Wal-Mart is reviving its yellow smiley image to be the face of its low-price marketing.
The nation’s largest retailer is emphasizing customer service and aiming to reinforce a price leadership claim that’s been chipped away at by increased competition from online leader Amazon.com and other rivals. The smiley, dormant for ten years, has returned to some digital advertising and will be in TV ads and some store signs starting next week. From there it’s likely to expand.
Wal-Mart, based in Bentonville, Arkansas, announced the move Wednesday at a gathering of about of 2,600 mostly hourly U.S. workers that’s tied to this week’s annual shareholders meeting. The rally featured speeches from top executives about how to serve customers, including the importance of putting on a happy face.
“Put that smile on. People notice that,” said “Family Feud” host Steve Harvey, who played the game with a few executives along with a cashier and driver. Workers also received “smiley” buttons to wear.
Nearly 70 percent of Wal-Mart’s customers still associate the smiley with saving at the stores, even though it has been largely absent for a decade, Chief Marketing Officer Tony Roger said on Wal-Mart’s blog.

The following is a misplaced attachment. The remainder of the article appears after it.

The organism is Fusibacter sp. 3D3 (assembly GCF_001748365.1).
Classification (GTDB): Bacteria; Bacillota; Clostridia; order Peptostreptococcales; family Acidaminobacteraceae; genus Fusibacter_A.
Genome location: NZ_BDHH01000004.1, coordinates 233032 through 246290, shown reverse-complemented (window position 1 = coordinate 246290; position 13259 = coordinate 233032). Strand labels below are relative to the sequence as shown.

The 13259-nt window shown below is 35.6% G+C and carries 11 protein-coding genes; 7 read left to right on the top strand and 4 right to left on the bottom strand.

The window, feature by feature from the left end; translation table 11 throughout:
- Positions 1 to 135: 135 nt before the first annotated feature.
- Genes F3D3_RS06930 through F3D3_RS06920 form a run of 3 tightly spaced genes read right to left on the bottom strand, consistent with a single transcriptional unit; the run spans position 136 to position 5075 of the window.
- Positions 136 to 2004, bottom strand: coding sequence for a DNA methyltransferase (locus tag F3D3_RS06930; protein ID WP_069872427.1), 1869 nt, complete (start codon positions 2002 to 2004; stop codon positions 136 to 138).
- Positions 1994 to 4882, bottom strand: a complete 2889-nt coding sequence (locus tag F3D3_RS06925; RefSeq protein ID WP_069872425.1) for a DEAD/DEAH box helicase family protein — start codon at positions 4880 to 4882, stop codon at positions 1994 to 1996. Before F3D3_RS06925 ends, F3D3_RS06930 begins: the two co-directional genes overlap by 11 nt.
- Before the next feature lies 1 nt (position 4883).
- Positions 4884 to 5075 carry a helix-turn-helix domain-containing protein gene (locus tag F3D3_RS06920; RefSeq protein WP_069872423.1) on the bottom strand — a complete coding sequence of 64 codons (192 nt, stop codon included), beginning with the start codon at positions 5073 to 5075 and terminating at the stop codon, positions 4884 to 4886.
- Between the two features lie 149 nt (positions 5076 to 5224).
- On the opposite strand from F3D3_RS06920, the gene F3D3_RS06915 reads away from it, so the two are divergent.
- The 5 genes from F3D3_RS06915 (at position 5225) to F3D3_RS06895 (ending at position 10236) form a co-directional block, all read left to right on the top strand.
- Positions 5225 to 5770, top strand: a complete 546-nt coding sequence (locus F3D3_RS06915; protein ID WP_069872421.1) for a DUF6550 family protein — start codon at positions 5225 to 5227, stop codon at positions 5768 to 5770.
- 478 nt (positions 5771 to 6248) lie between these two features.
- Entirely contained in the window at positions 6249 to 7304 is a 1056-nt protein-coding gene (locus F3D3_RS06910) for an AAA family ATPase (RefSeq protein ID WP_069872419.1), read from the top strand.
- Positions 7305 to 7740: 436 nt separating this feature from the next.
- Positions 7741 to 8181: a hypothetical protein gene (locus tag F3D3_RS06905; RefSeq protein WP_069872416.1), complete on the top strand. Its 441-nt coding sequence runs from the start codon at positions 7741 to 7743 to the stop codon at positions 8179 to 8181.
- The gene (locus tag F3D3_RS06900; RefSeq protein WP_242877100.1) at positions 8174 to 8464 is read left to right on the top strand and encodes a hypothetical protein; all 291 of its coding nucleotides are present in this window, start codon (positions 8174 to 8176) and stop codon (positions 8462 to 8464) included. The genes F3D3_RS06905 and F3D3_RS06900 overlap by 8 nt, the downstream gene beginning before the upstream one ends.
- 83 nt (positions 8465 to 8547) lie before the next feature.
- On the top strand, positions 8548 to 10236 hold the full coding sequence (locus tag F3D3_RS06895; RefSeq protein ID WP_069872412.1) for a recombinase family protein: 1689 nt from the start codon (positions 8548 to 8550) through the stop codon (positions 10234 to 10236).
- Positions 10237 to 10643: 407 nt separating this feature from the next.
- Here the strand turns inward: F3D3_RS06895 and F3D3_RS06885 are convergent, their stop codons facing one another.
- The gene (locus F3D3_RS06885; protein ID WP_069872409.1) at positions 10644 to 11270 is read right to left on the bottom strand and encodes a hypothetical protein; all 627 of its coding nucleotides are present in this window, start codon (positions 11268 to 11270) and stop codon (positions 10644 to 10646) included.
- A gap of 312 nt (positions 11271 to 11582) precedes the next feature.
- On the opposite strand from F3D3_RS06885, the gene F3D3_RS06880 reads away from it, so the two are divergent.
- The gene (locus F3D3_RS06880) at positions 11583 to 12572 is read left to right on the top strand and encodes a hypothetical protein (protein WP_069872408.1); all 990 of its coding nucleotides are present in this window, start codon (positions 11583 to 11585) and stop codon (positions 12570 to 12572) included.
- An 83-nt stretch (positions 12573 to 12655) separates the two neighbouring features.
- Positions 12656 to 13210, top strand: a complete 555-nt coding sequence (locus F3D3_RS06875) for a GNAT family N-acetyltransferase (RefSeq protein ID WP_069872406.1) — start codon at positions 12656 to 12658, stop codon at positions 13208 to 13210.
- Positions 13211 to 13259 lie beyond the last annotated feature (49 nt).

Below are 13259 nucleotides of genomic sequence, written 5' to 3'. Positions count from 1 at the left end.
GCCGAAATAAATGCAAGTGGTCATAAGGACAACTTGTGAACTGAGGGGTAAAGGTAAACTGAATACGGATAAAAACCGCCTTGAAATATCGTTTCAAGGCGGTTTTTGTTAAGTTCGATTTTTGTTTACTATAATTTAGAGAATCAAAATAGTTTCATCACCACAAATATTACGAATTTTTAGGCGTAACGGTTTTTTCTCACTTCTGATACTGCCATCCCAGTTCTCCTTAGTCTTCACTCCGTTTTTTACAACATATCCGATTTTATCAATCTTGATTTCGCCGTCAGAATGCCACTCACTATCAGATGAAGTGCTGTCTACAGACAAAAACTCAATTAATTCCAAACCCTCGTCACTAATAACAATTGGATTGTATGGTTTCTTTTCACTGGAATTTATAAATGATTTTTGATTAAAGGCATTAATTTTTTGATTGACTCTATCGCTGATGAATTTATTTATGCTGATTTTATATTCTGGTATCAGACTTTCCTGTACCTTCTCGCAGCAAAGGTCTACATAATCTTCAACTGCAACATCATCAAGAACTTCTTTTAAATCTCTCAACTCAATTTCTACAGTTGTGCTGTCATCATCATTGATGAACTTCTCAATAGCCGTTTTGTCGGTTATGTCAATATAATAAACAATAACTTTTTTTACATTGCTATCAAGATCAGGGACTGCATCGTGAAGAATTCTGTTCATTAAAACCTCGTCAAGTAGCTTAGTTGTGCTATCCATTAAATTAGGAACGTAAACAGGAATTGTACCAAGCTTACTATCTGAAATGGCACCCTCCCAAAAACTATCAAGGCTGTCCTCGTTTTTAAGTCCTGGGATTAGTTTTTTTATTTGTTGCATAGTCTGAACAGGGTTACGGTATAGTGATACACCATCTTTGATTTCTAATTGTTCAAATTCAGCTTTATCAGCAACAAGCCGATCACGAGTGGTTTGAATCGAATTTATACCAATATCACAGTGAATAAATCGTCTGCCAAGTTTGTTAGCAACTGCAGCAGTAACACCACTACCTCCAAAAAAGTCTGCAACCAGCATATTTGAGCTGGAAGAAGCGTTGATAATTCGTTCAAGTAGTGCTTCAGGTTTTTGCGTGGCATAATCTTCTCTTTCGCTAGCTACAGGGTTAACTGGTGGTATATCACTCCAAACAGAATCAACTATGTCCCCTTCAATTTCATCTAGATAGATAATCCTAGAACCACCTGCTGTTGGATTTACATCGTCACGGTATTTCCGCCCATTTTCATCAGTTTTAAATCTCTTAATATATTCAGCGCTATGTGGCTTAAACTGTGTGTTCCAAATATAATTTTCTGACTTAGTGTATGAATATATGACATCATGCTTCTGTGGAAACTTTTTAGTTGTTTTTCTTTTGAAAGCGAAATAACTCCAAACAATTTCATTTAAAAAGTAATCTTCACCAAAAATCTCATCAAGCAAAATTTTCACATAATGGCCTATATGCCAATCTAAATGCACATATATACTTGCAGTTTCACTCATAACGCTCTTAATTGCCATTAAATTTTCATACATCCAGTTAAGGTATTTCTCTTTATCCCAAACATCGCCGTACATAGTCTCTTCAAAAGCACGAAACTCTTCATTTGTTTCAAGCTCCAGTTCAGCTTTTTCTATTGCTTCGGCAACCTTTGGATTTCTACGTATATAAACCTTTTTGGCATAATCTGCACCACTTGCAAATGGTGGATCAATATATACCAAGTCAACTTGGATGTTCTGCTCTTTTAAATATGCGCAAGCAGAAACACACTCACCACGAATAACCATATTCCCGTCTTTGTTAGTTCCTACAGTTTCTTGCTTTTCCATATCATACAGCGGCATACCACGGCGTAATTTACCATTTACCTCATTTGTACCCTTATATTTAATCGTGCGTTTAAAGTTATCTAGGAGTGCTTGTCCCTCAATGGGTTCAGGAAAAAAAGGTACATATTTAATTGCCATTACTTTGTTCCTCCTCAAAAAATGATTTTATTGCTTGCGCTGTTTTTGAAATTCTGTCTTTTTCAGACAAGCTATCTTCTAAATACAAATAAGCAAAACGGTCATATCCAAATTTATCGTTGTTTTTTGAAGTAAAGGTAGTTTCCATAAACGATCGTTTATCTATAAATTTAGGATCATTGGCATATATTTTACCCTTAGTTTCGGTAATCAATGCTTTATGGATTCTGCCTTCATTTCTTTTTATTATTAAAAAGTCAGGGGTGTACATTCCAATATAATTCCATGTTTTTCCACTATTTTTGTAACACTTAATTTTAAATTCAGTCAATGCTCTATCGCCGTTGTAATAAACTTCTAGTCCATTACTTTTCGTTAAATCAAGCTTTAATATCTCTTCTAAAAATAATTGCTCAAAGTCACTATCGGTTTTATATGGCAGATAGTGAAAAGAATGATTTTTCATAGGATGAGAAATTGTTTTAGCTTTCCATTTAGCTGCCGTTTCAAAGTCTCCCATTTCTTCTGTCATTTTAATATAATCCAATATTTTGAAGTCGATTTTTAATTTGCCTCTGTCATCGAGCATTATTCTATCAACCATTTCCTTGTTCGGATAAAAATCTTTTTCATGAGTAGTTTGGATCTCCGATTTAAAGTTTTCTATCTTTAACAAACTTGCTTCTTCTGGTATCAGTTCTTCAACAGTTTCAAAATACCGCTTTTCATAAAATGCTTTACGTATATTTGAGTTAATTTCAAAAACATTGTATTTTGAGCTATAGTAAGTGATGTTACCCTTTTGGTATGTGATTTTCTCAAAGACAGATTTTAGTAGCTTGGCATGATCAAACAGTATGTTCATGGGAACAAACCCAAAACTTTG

The discounter initially gave out “Smiley” stickers to store shoppers in 1990, and the image later became the face of what the company calls “rollbacks” — discounts for a set period on key items. The face was then incorporated into characters like Zorro and Robin Hood. But it virtually disappeared in 2006 as the company shifted its marketing focus.
It will be the face of Wal-Mart’s low-price marketing again as the company tries to increase sales at its namesake U.S. business. Wal-Mart’s U.S. discount division just reported its seventh straight gain for a key measure as its efforts on basics like cleaning up its stores and increasing customer service are helping business.